Last edited: Mar 12, 2009
  7. Resolution

    Resolution Chillin' With My Peeps

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    According to scientists, the male Grey Junglefowl is the origin of specific genes responsible for yellow skin/legs in all domestic breeds. The female Red Junglefowl is still the ancestor of all domestic chickens but in the most ancient times, hybrids with other junglefowl species were apparently at the root of each of several important breed groups.
    The hybridization of Grey Junglefowl with Red Junglefowl occurred in India, where male Grey Junglefowl were used in the earliest phases of the Indian Game which in turn became one of the most important progenitors of the Cornish Game and any number of Mediterranean egg producing breeds. This happened thousands of years ago. It would not be ethical or useful to cross Grey Junglefowl with any other species, wild or domestic today. Our acknowledgment and discussion of the ancient hybrid ancestry is strictly academic. Junglefowl are seriously endangered in captivity and in nature, largely due to common poultry diseases which prove fatal to junglefowl and also, according to some authors, to hybridization with feral domestic chickens. Nonetheless, in order to gain a full appreciation of the domestic chicken in all its diversity, it is helpful to learn as much as we can about the other species included in the genus Gallus. These are all monophyletic relatives of the Red Junglefowl which is the matriarchal ancestor of all domestic chickens.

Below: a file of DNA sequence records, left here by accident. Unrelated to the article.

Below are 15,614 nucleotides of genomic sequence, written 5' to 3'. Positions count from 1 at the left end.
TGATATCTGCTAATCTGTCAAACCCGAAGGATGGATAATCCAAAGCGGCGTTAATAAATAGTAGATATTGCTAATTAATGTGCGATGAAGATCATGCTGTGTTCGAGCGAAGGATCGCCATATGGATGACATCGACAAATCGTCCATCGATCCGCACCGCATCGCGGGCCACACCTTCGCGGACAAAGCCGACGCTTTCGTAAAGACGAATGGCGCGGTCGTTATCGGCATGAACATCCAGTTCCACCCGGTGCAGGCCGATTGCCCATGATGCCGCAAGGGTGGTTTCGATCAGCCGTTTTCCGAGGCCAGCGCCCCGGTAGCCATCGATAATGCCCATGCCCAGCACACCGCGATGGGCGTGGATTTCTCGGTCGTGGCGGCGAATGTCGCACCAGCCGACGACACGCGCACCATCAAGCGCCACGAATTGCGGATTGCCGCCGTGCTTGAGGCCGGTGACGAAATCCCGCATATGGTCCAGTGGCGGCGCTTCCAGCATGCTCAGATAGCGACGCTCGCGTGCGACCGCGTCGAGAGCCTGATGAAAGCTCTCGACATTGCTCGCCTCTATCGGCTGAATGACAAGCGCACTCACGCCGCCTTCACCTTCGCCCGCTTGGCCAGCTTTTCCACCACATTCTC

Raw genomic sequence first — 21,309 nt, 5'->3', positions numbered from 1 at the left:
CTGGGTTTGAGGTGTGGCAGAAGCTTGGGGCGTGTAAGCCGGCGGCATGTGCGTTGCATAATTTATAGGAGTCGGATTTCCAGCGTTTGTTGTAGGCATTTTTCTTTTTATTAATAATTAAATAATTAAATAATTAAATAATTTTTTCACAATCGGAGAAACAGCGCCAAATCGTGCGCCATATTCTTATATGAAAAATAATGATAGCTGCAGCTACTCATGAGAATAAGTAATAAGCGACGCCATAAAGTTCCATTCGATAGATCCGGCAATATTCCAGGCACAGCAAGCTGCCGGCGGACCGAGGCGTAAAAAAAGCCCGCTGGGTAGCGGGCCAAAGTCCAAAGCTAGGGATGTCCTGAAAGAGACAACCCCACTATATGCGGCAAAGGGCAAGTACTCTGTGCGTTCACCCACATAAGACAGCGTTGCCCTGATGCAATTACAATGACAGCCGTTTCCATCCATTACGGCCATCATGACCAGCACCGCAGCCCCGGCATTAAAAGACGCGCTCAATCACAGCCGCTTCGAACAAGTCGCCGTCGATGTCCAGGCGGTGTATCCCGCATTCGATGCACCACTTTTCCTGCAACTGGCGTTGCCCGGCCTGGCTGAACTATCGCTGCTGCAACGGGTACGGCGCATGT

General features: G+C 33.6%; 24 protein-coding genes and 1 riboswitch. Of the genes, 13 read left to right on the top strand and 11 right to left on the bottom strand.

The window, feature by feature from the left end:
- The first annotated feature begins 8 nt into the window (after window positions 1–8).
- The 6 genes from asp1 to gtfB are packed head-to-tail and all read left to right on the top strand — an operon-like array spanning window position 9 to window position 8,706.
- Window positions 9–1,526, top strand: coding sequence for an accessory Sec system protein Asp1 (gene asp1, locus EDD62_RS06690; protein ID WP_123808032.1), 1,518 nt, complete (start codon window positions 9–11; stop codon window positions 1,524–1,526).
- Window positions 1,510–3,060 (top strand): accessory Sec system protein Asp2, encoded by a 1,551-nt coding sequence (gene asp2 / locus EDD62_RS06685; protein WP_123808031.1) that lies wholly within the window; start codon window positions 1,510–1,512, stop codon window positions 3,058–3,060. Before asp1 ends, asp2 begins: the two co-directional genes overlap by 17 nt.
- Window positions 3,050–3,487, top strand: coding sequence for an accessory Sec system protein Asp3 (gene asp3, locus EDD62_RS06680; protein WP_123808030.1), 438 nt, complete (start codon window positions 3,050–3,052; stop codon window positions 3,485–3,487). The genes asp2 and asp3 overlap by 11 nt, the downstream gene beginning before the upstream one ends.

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    image removed at request of the OP
    Indian Game Fowl
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    Whispering Gum Indian Games
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    The Shetland Duck is the little known progenitor of the Swedish Duck. Some of its recent ancestors were imported from the Falkland Isles.


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    The Chloe Widgeon is native to the Falkland Isles.